Melbourne Writers Festival

MELBOURNE WRITERS FESTIVAL From 22 August to 1 September, Melbourne, one of five UNESCO Cities of Literature, will host 300 sessions of story telling, conversation and discussion, intellectual debate, educational programs, live performance, music and art events. This year’s Festival features the ‘Bookwallah’ mini festival and contemporary Indian writers Annie Zaidi and Chandrahas Choudhury. 

In November 2012 the ‘Bookwallah’ festival took five writers across India by train, touring the cities and towns of Southern India on the hunt for stories, conversations and connections. The tour began on stage at the Mumbai LitFest, paused for events in Goa, Bangalore and Chennai, and finished in Pondicherry on the South-East coast. The writers stopped to discuss their latest books and meet readers. They shared ideas with local writers, artists and fellow travellers, and walked each city on foot. The writers were accompanied by unique luggage: a portable, pop-up library, filled with hundreds of Australian books. The hand-made library packs away in minutes into six kangaroo-leather bound travelling cases, ready for transporting on the trains. There is more about the tour here:

In August 2013, the Bookwallah writers Benjamin Law and Kirsty Murray from Australia and Annie Zaidi and Chandrahas Choudhury from India will tour the East Coast of Australia taking in the Melbourne Writers Festival, Sydney and the Brisbane Writers Festival. Last month, the exhibition of the pop up library suitcases opened at the State Library of Victoria.

At Melbourne Writers Festival there will be 4 Bookwallah events:

Friday 30 August 10am – Bookwallah: Good Girls, Bad Girls and Terrible Truths

The plight of women in India has drawn international attention in recent times. Bookwallah participant Annie Zaidi and Norwegian author and women’s rights advocate Anne Ostby join Kirsty Murray to share the powerful stories of women in modern India.


Friday 30 August 6pm – Bookwallah: Meet the Bookwallahs

Welcome roving writers Annie Zaidi and Chandrahas Choudhury from India and Australians Benjamin Law and Kirsty Murray as Bookwallah arrives down under. Join us for a glass of chai, travel stories from the tour of India and some amazing tales from this travelling celebration of India’s contemporary literary culture.


Saturday 31 August 2pm – Bookwallah: Contemporary India – an insiders perspective

India today is a place of overwhelming contradictions with many of its political, social and cultural challenges being played out on an international stage. Annie Zaidi and Chandrahas Choudhury share with Nic Low an insider’s view of this eastern powerhouse, as seen though the eyes of its writers.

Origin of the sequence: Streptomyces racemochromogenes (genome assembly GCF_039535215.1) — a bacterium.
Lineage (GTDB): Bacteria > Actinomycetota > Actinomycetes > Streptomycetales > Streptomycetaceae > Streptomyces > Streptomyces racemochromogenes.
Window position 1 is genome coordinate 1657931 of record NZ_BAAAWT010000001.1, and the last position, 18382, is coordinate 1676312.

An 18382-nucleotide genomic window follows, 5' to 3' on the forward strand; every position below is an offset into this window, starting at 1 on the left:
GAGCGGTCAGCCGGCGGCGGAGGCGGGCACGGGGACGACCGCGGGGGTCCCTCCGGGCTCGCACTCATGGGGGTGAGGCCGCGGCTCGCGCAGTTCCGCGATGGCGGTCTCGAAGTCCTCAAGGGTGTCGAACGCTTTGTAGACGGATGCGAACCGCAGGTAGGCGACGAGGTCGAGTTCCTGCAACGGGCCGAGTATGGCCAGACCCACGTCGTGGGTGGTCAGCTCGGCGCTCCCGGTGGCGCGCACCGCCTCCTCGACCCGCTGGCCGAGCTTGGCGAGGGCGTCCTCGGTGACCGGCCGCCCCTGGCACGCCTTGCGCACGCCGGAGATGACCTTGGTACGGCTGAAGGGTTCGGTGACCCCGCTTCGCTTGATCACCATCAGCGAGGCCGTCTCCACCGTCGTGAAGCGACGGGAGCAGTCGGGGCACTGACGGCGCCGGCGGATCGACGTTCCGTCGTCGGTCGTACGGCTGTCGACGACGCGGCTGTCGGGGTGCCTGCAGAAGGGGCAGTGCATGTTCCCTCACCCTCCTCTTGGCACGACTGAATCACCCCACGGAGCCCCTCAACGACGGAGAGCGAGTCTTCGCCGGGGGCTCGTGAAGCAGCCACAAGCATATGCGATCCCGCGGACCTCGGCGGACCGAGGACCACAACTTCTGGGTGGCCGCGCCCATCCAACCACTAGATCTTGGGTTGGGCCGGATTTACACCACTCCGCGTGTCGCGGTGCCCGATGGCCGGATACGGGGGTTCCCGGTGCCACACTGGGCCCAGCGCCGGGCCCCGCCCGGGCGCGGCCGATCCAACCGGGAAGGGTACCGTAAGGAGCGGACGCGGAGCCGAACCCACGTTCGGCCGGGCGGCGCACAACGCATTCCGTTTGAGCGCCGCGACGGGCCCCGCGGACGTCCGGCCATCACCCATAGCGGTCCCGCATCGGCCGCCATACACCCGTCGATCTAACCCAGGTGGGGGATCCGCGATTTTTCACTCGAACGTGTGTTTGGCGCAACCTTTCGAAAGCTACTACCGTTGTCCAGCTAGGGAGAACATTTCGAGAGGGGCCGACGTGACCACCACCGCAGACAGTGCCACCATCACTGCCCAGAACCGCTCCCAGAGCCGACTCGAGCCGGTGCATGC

Saturday 31 August 4pm – Bookwallah: Encountering India – an outsiders perspective

Australian writers Sushi DasBenjamin Law and Claire Scobie share their diverse encounters with India – as a place, culture and concept. They reflect on the valuable lessons and memorable experiences of visiting India, arranged marriages, growing up in an Indian family and writing about the country. Chaired by Kabita Dhara.

Free events include  National Reading Hour; the City of Literature Forum; daily readings from Festival artists in The Morning Read; and Illustrator in Residence, three-hour sessions daily where leading illustrators work live in the Atrium. Illustrators in residence include  Lucy Knisley, Oslo Davis and Marc Martin, Read with Raf, 774 ABC’s live book club and intrepid traveller and founder of Lonely Planet  Tony Wheeler talking about the perils and pitfalls of travelling in the world’s dangerous places.

The Festival continues its encouragement of reading and writing through its  Schools Program, which will attract more than 13,000 primary and secondary school students and teachers. Aspiring and established writers will benefit from  Professional Development masterclasses and seminars that cover writing and editing in the digital realm as well as the art of writing crime, memoir, travel and literary criticism among other genres. Digital Drive morning sessions will feature online writers showing how writers connect and create in the online space.

Annie Zaidi is the author of Love Stories # 1 to 14, co-author of The Bad Boy’s Guide to the Good Indian Girl, a series of inter-linked coming-of-age narratives about young middle-class girls in India. Her first collection of essays, Known Turf: Bantering with Bandits and Other True Tales was short-listed for one of India’s best-known literary award, the Crossword (non-fiction) Book Prize. Zaidi also writes poetry and scripts. Crush, a series of illustrated poems was made in collaboration with artist Gynelle Alves. Her plays Jaal (Hindi) and So Many Socks (English) were staged in 2012, and the latter script was nominated for the prestigious Mahindra Excellence in Theatre Awards. Her short fiction and non-fiction has appeared in anthologies like Mumbai NoirDharavi: The City WithinWomen Changing IndiaJourneys Through Rajasthan21 Under 40India Shining, India Changing; and in literary journals likeThe Little MagazinePratilipiOut of Print; and Desilit.
Chandrahas Choudhury is an Indian novelist based in Delhi. His first novel, Arzee the Dwarf, was shortlisted for the Commonwealth First Book Award and will be published in America this autumn. He also reviews books for the New York Times, the Washington Post and theWall Street Journal. He is the editor of a short introduction to Indian literature, India: A Traveller’s Literary Companion, and writes a weekly column on India for Bloomberg World View.

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